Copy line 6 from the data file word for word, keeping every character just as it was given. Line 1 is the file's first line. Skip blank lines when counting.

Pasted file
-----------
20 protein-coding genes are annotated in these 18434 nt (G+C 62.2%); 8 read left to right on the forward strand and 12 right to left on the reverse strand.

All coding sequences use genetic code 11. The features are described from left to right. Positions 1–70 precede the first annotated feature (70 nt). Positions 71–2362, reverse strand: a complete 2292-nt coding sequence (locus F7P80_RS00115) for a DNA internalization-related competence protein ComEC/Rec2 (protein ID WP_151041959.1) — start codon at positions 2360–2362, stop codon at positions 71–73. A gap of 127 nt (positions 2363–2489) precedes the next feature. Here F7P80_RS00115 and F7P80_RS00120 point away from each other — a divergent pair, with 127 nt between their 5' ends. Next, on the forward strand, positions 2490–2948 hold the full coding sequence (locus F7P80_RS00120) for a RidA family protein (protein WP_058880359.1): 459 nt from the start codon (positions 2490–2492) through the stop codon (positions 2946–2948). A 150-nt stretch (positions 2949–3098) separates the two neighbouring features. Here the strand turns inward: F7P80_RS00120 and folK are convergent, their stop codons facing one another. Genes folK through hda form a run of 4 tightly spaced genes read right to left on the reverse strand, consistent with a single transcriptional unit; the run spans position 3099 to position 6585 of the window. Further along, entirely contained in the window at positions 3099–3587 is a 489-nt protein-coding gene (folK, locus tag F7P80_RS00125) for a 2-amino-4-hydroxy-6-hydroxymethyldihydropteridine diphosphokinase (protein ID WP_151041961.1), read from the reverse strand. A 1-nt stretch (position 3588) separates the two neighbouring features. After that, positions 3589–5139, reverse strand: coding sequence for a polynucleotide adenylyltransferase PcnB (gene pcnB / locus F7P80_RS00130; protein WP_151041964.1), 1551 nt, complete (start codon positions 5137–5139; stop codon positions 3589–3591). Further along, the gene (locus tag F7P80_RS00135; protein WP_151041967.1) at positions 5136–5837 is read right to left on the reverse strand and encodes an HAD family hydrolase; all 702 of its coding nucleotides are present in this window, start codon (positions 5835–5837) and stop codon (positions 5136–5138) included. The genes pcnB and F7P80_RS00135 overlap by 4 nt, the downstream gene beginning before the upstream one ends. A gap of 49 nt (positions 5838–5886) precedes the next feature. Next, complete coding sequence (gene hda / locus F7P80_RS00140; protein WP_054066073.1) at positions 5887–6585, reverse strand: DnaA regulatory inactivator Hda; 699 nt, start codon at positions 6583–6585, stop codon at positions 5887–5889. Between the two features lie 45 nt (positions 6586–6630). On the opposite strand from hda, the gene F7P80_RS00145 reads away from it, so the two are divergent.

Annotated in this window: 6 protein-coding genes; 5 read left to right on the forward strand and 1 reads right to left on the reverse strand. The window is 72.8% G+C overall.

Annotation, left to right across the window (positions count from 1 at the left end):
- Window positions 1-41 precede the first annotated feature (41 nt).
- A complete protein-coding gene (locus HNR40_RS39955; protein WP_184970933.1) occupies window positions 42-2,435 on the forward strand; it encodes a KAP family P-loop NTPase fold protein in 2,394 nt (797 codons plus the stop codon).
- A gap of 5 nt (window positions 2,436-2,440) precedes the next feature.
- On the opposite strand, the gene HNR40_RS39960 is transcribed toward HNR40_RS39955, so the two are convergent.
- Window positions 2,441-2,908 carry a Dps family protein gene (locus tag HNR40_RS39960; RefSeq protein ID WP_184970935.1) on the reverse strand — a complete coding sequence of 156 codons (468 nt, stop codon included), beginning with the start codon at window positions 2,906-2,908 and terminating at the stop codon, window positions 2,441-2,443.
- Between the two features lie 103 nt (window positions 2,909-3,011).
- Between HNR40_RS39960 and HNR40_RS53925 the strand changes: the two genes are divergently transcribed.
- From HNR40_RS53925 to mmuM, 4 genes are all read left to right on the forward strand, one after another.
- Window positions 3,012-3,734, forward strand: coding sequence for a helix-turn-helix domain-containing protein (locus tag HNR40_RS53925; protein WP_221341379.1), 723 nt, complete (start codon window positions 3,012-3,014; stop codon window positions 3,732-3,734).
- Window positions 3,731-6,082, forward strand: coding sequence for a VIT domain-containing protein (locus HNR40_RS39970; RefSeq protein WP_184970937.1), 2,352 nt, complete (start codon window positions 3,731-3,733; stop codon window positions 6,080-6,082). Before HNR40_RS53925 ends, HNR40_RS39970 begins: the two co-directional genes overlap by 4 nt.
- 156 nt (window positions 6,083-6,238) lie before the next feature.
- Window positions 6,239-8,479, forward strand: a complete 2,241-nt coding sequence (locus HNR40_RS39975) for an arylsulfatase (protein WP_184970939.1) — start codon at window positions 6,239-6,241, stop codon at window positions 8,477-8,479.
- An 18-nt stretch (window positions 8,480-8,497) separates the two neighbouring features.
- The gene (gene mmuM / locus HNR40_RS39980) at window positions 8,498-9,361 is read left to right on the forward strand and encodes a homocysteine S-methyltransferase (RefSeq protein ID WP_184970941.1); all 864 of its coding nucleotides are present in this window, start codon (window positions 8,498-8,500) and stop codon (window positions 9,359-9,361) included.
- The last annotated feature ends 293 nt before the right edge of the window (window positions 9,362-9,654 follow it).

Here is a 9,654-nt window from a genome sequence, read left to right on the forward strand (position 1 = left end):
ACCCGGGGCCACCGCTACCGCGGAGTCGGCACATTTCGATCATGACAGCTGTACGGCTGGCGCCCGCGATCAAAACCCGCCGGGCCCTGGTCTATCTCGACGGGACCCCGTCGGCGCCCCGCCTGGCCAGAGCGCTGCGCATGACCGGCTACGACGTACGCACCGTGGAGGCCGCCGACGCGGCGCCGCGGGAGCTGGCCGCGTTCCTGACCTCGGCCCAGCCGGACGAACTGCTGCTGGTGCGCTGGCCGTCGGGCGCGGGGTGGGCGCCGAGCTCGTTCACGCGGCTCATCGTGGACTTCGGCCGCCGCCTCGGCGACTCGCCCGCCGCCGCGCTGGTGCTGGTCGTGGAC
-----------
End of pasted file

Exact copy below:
- A complete protein-coding gene (locus HNR40_RS39955; protein WP_184970933.1) occupies window positions 42-2,435 on the forward strand; it encodes a KAP family P-loop NTPase fold protein in 2,394 nt (797 codons plus the stop codon).